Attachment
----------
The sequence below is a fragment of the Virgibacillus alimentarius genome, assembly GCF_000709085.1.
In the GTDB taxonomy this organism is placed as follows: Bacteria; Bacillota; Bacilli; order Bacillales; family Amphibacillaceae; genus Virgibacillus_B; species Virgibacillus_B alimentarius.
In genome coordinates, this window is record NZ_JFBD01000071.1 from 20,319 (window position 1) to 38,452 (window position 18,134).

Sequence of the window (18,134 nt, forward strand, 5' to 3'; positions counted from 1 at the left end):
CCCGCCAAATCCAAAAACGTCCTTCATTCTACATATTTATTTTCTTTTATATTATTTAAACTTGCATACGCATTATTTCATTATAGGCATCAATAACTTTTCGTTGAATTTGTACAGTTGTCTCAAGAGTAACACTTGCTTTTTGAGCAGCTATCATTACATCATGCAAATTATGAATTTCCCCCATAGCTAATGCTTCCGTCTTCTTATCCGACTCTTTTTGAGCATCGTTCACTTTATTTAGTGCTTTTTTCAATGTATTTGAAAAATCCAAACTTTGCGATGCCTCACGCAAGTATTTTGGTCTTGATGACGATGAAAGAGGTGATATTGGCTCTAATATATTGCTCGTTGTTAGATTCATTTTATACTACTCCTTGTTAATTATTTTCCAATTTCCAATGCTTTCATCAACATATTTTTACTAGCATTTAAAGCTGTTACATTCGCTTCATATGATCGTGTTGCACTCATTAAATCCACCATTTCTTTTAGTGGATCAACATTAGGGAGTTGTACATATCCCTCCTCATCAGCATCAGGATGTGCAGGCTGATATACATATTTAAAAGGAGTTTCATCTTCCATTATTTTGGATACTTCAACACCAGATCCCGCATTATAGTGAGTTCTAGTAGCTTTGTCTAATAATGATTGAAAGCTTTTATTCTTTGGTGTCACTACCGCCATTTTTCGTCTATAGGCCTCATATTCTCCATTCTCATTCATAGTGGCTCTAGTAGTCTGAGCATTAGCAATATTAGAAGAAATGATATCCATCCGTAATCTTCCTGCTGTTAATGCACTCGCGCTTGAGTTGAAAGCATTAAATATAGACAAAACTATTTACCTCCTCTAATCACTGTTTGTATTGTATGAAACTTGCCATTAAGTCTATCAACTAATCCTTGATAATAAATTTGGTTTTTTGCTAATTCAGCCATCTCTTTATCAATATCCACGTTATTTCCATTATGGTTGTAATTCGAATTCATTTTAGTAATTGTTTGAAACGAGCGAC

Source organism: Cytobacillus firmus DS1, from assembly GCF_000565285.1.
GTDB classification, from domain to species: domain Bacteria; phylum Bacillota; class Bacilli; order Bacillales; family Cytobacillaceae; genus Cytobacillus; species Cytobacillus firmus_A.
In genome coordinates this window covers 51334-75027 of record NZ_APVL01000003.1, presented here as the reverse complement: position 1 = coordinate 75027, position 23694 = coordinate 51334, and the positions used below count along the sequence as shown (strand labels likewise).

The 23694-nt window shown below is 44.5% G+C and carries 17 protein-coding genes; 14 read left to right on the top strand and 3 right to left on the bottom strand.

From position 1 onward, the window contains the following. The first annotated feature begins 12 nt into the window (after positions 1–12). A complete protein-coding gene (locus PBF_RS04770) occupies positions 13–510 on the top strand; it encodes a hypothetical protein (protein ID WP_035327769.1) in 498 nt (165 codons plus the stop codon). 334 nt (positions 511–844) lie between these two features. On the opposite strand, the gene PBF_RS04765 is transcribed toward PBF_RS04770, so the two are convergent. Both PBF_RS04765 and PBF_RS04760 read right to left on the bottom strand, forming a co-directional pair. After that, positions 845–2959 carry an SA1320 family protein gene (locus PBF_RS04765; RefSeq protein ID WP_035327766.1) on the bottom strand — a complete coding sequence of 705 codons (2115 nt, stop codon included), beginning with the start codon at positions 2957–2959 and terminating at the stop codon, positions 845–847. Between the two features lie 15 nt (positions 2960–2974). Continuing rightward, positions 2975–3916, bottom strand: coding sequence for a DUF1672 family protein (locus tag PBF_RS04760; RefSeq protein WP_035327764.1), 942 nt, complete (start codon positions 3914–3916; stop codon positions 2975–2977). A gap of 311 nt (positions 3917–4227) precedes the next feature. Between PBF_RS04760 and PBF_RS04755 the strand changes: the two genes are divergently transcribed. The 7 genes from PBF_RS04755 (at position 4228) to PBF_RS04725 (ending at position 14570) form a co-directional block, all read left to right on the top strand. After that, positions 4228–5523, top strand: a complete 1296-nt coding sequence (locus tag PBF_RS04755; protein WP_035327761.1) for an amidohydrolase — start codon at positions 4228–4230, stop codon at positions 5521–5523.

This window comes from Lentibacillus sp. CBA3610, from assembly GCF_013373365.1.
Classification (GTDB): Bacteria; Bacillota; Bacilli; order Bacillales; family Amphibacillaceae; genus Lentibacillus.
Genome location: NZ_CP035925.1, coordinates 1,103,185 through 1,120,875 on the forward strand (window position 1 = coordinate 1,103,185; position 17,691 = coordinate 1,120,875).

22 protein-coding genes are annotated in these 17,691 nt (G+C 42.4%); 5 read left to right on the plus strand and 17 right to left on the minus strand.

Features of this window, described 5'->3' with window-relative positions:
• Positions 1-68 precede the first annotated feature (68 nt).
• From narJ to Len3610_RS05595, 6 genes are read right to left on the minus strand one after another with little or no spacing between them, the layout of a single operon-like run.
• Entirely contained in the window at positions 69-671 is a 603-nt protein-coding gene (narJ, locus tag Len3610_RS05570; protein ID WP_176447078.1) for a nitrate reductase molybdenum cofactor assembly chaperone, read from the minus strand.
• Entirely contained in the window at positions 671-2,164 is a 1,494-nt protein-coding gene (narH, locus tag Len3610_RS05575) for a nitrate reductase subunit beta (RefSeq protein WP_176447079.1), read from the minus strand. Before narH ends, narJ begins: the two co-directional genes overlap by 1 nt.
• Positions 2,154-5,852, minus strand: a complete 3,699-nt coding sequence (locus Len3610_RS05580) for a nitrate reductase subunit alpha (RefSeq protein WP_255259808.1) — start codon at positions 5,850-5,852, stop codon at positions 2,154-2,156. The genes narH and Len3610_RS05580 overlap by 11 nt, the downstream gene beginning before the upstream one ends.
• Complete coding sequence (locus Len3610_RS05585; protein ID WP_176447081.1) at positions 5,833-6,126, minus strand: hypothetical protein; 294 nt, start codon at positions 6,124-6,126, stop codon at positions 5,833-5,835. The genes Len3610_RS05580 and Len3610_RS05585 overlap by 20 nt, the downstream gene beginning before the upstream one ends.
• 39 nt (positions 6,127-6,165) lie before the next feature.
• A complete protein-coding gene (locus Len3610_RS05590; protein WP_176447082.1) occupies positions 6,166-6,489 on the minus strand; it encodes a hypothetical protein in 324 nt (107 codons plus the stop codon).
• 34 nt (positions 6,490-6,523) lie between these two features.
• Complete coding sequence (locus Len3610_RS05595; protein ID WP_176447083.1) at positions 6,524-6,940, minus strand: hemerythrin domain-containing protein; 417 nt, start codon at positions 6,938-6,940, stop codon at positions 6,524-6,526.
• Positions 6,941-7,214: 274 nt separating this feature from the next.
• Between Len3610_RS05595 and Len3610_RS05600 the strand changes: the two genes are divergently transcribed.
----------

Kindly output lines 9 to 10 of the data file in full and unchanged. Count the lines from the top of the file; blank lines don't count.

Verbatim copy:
The 23694-nt window shown below is 44.5% G+C and carries 17 protein-coding genes; 14 read left to right on the top strand and 3 right to left on the bottom strand.

From position 1 onward, the window contains the following. The first annotated feature begins 12 nt into the window (after positions 1–12). A complete protein-coding gene (locus PBF_RS04770) occupies positions 13–510 on the top strand; it encodes a hypothetical protein (protein ID WP_035327769.1) in 498 nt (165 codons plus the stop codon). 334 nt (positions 511–844) lie between these two features. On the opposite strand, the gene PBF_RS04765 is transcribed toward PBF_RS04770, so the two are convergent. Both PBF_RS04765 and PBF_RS04760 read right to left on the bottom strand, forming a co-directional pair. After that, positions 845–2959 carry an SA1320 family protein gene (locus PBF_RS04765; RefSeq protein ID WP_035327766.1) on the bottom strand — a complete coding sequence of 705 codons (2115 nt, stop codon included), beginning with the start codon at positions 2957–2959 and terminating at the stop codon, positions 845–847. Between the two features lie 15 nt (positions 2960–2974). Continuing rightward, positions 2975–3916, bottom strand: coding sequence for a DUF1672 family protein (locus tag PBF_RS04760; RefSeq protein WP_035327764.1), 942 nt, complete (start codon positions 3914–3916; stop codon positions 2975–2977). A gap of 311 nt (positions 3917–4227) precedes the next feature. Between PBF_RS04760 and PBF_RS04755 the strand changes: the two genes are divergently transcribed. The 7 genes from PBF_RS04755 (at position 4228) to PBF_RS04725 (ending at position 14570) form a co-directional block, all read left to right on the top strand. After that, positions 4228–5523, top strand: a complete 1296-nt coding sequence (locus tag PBF_RS04755; protein WP_035327761.1) for an amidohydrolase — start codon at positions 4228–4230, stop codon at positions 5521–5523.